Google's Stadia Claim: If You Can Run 4K YouTube Videos, You Can Run 4K Stadia Games

Google's Stadia Claim: If You Can Run 4K YouTube Videos, You Can Run 4K Stadia Games

Triple-A games on your browser, just like any other YouTube video.

Google announced its new video game streaming platform Stadia today at the Game Developers Conference in San Francisco. Almost as soon as the company wrapped its presentation, questions were asked about how powerful one's internet must be to run triple-A games. Google was quiet on the specifics, but essentially Google is confident that Stadia will be no more taxing on an average internet user than YouTube videos.

Speaking with Google's director for games business development Jack Buser, the company revealed in a roundabout way the kind of internet a user will need to get Stadia games up and running. "You can think of Stadia a lot like YouTube," Buser says. "So if you're able to get a high-fidelity YouTube experience in your home, you're probably in pretty good shape for Stadia."

So, what does that mean exactly? Again, Google didn't share specific numbers when we asked what we're looking at to get Stadia games running in 4K HDR at 60fps, as Google promised was capable on stage today. Instead, Buser asked if I was able to stream 4K YouTube videos in my own home. If so, then I can probably run 4K games off Stadia. I can, but I have fiber internet which can clock in 800-900 mbps.

And what about data caps for users with limited bandwidth? What's the toll for Stadia looking like for those internet users? "It's fun to keep coming back to this, but it's very true," Buser says. "[Stadia] is actually a lot like Netflix or YouTube in terms of overall experience and consumption of media. So, if you're watching lots of video content with no issue, you're probably in good shape for Stadia."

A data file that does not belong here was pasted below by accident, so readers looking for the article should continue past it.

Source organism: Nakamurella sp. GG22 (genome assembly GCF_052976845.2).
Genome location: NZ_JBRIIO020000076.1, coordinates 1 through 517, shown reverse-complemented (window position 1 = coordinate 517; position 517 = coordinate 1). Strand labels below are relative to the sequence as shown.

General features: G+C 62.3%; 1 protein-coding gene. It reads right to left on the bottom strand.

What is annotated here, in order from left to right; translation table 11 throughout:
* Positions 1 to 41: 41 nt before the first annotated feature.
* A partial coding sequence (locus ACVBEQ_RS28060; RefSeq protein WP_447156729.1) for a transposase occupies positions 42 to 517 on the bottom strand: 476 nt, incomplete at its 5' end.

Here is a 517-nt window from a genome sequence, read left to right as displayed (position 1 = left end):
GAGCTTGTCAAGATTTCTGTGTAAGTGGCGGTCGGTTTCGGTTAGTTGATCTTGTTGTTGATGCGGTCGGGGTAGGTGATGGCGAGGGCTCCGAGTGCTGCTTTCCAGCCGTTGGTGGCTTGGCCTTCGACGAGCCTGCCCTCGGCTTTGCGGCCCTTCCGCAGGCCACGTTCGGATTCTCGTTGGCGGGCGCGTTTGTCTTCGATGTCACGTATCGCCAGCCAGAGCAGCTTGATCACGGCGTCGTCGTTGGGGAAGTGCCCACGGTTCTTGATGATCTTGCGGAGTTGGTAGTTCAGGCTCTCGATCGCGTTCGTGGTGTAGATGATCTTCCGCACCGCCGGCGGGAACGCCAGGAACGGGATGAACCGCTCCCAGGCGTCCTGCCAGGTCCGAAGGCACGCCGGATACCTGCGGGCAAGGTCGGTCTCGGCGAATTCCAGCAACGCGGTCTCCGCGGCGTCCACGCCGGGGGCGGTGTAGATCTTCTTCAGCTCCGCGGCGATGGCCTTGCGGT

Google seems confident that Stadia will work as effortlessly for users as YouTube does on browsers and phones. But without real-world testing it's difficult to imagine that this will be the case in actual use. Demos for Stadia here at GDC are connected directly to the internet at the Moscone Center and seem to run just fine. But these aren't conditions across the world or even across the United States. Google will have a lot to prove to back up claims that Stadia will be comparable to a Netflix or YouTube experience.

In the meantime, we have our doubts that Google Stadia will be able to live up to its lofty promises in the wild. So does the general gaming population. When asked for their reaction following today's keynote, the bulk of the responses concerning Stadia centered around Internet connections and data caps.

You can check out our everything we know about Google Stadia guide, and list of confirmed games and developers working on Google's platform for more coverage. Expect a full interview with Jack Buser as well as hands-on impressions with Google Stadia soon.

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Matt Kim

News Editor

Matt Kim is a former freelance writer who's covered video games and digital media. He likes video games as spectacle and is easily distracted by bright lights or clever bits of dialogue. He also once wrote about personal finance, but that's neither here nor there.

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